A team of particle scientists from Austria claim to have finally located a glueball which is a particle made of nuclear force and theorised to exist as per the standard model of particle physics. The paper is published in Physical Review Letters.
A glueball (right) made of gluons (force particles). Gluons & quarks (matter particles) making up nucleons (left).
Glueballs have hitherto not been detected, mostly because they can only be found indirectly by calculating their process of decay – thus was what the scientists from Austria observed. They recorded the decay of a particle known as f0(1710), a potential candidate for being a glueball.
What are glueballs?
Glueballs result from the adherence of gluons – which are tiny particles causing quarks to stick together – to each other through their own nuclear force.
Gluons which are commonly known as ‘sticky particles’ are said to exert a strong nuclear force; in this manner, they are often compared to photons which provide the force of electromagnetism.
“In particle physics, every force is mediated by a special kind of force particle, and the force particle of the strong nuclear force is the gluon,” explains one of the researchers, Anton Rebhan from the Vienna University of Technology.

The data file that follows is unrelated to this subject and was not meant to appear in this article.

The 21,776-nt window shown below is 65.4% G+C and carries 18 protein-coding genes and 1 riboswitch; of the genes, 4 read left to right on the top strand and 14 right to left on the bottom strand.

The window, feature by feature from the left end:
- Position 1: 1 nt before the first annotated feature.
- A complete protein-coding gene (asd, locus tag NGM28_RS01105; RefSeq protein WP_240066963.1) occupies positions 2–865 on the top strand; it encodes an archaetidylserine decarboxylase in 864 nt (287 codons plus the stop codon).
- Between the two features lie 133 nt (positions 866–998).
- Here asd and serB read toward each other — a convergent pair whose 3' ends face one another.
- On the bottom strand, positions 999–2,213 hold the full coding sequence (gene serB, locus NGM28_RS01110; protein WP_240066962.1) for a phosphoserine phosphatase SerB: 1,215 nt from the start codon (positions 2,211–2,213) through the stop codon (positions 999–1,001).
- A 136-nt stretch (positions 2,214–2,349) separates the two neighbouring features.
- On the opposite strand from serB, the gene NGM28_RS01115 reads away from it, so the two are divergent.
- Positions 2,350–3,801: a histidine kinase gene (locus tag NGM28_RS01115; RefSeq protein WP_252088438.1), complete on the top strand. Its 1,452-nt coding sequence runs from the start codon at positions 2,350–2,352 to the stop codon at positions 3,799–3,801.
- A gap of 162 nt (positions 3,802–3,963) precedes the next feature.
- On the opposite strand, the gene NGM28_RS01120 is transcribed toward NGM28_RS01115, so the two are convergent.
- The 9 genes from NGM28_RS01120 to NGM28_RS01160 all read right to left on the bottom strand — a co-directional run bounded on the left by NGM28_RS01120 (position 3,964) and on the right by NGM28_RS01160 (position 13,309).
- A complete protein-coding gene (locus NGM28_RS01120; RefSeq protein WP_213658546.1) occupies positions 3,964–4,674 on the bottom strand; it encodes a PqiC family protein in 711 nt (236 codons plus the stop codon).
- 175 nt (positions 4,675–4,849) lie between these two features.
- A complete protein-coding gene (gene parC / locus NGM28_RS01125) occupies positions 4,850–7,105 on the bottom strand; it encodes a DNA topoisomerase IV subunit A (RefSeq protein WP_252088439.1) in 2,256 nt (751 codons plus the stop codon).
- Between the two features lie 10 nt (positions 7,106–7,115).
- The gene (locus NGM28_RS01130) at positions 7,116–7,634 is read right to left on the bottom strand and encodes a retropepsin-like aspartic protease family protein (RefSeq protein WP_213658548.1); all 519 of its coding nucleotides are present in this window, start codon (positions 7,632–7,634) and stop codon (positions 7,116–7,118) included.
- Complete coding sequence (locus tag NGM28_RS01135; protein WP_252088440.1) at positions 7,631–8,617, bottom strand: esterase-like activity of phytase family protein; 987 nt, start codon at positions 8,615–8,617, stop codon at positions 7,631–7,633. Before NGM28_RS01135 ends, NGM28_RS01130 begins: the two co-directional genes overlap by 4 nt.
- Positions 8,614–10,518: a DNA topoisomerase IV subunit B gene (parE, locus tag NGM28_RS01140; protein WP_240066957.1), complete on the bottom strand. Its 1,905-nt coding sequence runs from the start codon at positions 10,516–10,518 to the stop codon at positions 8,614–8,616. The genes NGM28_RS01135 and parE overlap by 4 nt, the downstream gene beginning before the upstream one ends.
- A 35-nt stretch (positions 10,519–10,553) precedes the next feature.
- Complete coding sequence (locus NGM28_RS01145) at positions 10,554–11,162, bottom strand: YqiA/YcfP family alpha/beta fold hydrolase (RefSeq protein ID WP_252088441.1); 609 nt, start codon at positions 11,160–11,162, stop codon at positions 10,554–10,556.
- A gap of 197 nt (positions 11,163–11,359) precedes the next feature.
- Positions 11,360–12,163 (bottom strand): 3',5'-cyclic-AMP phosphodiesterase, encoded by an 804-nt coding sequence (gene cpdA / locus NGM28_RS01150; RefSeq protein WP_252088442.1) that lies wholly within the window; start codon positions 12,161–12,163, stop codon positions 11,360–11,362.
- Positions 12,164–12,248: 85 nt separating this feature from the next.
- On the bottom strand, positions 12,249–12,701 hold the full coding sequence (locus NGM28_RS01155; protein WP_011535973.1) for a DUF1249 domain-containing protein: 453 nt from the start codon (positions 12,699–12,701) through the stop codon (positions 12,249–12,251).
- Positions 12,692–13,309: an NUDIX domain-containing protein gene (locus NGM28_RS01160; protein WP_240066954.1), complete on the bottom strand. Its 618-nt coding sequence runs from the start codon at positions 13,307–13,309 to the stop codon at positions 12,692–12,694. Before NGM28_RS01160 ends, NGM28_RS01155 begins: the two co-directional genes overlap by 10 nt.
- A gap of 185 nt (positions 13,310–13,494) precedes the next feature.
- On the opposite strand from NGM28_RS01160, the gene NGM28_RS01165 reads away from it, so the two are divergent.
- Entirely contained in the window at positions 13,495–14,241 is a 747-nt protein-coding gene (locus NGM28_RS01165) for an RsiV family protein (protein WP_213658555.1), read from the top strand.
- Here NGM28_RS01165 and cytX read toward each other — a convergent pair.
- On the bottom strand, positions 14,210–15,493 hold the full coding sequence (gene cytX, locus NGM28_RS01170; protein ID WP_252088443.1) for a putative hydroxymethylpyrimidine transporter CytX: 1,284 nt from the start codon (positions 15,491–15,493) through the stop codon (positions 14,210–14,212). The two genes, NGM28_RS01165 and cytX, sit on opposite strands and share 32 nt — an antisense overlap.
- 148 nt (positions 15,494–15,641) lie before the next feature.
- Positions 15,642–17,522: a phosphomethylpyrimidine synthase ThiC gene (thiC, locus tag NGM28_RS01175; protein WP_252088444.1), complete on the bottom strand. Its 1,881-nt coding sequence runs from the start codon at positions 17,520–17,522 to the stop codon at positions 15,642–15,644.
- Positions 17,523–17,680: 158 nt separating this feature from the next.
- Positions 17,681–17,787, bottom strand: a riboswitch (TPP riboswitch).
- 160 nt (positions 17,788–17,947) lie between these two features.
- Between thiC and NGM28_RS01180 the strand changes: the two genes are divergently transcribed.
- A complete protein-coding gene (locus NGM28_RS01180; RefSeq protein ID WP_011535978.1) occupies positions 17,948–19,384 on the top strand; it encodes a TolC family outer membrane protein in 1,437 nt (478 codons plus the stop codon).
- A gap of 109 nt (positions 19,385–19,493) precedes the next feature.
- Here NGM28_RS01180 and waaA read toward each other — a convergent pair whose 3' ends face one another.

Unlike photons, gluons are affected by the force they exert such that they are able to bind together into glueballs.
Glueballs also have mass. While gluons are massless as entities on their own, their interactions cause the aggregation to have mass. This is exactly what enables scientists – theoretically, at least – to detect them through their decay process.
The f0(1710) is a subatomic particle also known as meson consisting of one quark and one antiquark. Scientists initially had difficulties in proving whether it was a glueball or not because its decay would produce ‘strange quarks’. The new data now point at otherwise.
“Our calculations show that it is indeed possible for glueballs to decay predominantly into strange quarks,” explains Rebhan.
The physicists now hope that new findings from experiments at the Large Hadron Collider at CERN (TOTEM and LHCb) in Switzerland and an accelerator experiment in Beijing (BESIII) will help corroborate their own data.
“These results will be crucial for our theory,” says Rebhan. “For these multi-particle processes, our theory predicts decay rates which are quite different from the predictions of other, simpler models. If the measurements agree with our calculations, this will be a remarkable success for our approach.”